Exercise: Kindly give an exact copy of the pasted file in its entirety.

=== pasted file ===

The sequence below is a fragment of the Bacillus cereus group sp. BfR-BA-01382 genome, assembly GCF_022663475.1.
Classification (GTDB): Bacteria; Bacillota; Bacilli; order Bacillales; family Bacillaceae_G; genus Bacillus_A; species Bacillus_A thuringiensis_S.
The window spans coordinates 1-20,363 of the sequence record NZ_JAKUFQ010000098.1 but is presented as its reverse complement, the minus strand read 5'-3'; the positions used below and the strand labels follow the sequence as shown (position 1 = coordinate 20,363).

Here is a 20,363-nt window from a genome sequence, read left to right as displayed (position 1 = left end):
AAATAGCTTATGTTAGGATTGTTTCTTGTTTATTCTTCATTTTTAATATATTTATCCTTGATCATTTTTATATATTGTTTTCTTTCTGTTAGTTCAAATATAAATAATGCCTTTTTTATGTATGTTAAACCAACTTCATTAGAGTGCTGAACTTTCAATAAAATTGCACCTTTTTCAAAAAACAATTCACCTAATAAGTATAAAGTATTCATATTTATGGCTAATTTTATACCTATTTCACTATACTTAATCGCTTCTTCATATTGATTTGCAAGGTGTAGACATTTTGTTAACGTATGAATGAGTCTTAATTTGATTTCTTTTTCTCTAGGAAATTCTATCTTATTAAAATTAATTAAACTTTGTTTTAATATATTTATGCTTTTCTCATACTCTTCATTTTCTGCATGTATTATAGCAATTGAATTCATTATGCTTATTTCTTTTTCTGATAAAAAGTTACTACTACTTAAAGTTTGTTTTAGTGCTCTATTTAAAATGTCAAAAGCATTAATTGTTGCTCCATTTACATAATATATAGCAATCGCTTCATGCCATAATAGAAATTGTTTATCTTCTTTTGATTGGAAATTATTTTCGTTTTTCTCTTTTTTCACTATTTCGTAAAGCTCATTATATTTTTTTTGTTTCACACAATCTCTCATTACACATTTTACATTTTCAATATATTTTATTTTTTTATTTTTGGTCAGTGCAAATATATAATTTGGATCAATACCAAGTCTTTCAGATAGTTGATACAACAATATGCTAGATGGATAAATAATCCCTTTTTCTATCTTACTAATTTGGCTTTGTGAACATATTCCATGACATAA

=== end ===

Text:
The sequence below is a fragment of the Bacillus cereus group sp. BfR-BA-01382 genome, assembly GCF_022663475.1.
Classification (GTDB): Bacteria; Bacillota; Bacilli; order Bacillales; family Bacillaceae_G; genus Bacillus_A; species Bacillus_A thuringiensis_S.
The window spans coordinates 1-20,363 of the sequence record NZ_JAKUFQ010000098.1 but is presented as its reverse complement, the minus strand read 5'-3'; the positions used below and the strand labels follow the sequence as shown (position 1 = coordinate 20,363).

Here is a 20,363-nt window from a genome sequence, read left to right as displayed (position 1 = left end):
AAATAGCTTATGTTAGGATTGTTTCTTGTTTATTCTTCATTTTTAATATATTTATCCTTGATCATTTTTATATATTGTTTTCTTTCTGTTAGTTCAAATATAAATAATGCCTTTTTTATGTATGTTAAACCAACTTCATTAGAGTGCTGAACTTTCAATAAAATTGCACCTTTTTCAAAAAACAATTCACCTAATAAGTATAAAGTATTCATATTTATGGCTAATTTTATACCTATTTCACTATACTTAATCGCTTCTTCATATTGATTTGCAAGGTGTAGACATTTTGTTAACGTATGAATGAGTCTTAATTTGATTTCTTTTTCTCTAGGAAATTCTATCTTATTAAAATTAATTAAACTTTGTTTTAATATATTTATGCTTTTCTCATACTCTTCATTTTCTGCATGTATTATAGCAATTGAATTCATTATGCTTATTTCTTTTTCTGATAAAAAGTTACTACTACTTAAAGTTTGTTTTAGTGCTCTATTTAAAATGTCAAAAGCATTAATTGTTGCTCCATTTACATAATATATAGCAATCGCTTCATGCCATAATAGAAATTGTTTATCTTCTTTTGATTGGAAATTATTTTCGTTTTTCTCTTTTTTCACTATTTCGTAAAGCTCATTATATTTTTTTTGTTTCACACAATCTCTCATTACACATTTTACATTTTCAATATATTTTATTTTTTTATTTTTGGTCAGTGCAAATATATAATTTGGATCAATACCAAGTCTTTCAGATAGTTGATACAACAATATGCTAGATGGATAAATAATCCCTTTTTCTATCTTACTAATTTGGCTTTGTGAACATATTCCATGACATAA